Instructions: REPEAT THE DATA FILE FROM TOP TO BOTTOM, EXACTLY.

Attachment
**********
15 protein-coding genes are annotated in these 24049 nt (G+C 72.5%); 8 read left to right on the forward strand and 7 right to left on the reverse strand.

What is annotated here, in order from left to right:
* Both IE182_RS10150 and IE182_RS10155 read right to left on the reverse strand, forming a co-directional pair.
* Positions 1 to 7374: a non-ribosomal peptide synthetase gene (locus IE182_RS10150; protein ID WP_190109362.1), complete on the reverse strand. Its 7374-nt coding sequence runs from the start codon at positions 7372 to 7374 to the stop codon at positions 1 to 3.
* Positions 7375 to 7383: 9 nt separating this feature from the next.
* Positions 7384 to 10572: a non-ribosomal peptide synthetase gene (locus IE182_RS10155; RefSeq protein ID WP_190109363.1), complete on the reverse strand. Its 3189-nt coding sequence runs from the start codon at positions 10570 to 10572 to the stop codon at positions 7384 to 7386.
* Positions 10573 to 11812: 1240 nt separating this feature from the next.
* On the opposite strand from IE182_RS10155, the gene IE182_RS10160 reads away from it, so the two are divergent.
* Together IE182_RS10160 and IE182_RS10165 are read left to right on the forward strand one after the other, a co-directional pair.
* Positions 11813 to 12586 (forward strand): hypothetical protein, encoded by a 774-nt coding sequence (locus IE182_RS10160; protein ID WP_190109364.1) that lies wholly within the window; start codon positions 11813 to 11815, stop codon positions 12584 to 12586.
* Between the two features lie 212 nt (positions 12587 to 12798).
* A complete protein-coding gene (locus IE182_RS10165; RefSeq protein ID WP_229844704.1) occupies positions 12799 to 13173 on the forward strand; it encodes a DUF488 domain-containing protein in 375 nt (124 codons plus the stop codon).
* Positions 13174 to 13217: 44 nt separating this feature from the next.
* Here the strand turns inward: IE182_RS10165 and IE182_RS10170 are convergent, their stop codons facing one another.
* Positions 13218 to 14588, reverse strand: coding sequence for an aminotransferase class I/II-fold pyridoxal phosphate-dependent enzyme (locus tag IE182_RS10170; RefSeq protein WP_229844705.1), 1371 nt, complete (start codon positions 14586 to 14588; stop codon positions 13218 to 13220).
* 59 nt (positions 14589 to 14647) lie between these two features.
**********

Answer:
15 protein-coding genes are annotated in these 24049 nt (G+C 72.5%); 8 read left to right on the forward strand and 7 right to left on the reverse strand.

What is annotated here, in order from left to right:
* Both IE182_RS10150 and IE182_RS10155 read right to left on the reverse strand, forming a co-directional pair.
* Positions 1 to 7374: a non-ribosomal peptide synthetase gene (locus IE182_RS10150; protein ID WP_190109362.1), complete on the reverse strand. Its 7374-nt coding sequence runs from the start codon at positions 7372 to 7374 to the stop codon at positions 1 to 3.
* Positions 7375 to 7383: 9 nt separating this feature from the next.
* Positions 7384 to 10572: a non-ribosomal peptide synthetase gene (locus IE182_RS10155; RefSeq protein ID WP_190109363.1), complete on the reverse strand. Its 3189-nt coding sequence runs from the start codon at positions 10570 to 10572 to the stop codon at positions 7384 to 7386.
* Positions 10573 to 11812: 1240 nt separating this feature from the next.
* On the opposite strand from IE182_RS10155, the gene IE182_RS10160 reads away from it, so the two are divergent.
* Together IE182_RS10160 and IE182_RS10165 are read left to right on the forward strand one after the other, a co-directional pair.
* Positions 11813 to 12586 (forward strand): hypothetical protein, encoded by a 774-nt coding sequence (locus IE182_RS10160; protein ID WP_190109364.1) that lies wholly within the window; start codon positions 11813 to 11815, stop codon positions 12584 to 12586.
* Between the two features lie 212 nt (positions 12587 to 12798).
* A complete protein-coding gene (locus IE182_RS10165; RefSeq protein ID WP_229844704.1) occupies positions 12799 to 13173 on the forward strand; it encodes a DUF488 domain-containing protein in 375 nt (124 codons plus the stop codon).
* Positions 13174 to 13217: 44 nt separating this feature from the next.
* Here the strand turns inward: IE182_RS10165 and IE182_RS10170 are convergent, their stop codons facing one another.
* Positions 13218 to 14588, reverse strand: coding sequence for an aminotransferase class I/II-fold pyridoxal phosphate-dependent enzyme (locus tag IE182_RS10170; RefSeq protein WP_229844705.1), 1371 nt, complete (start codon positions 14586 to 14588; stop codon positions 13218 to 13220).
* 59 nt (positions 14589 to 14647) lie between these two features.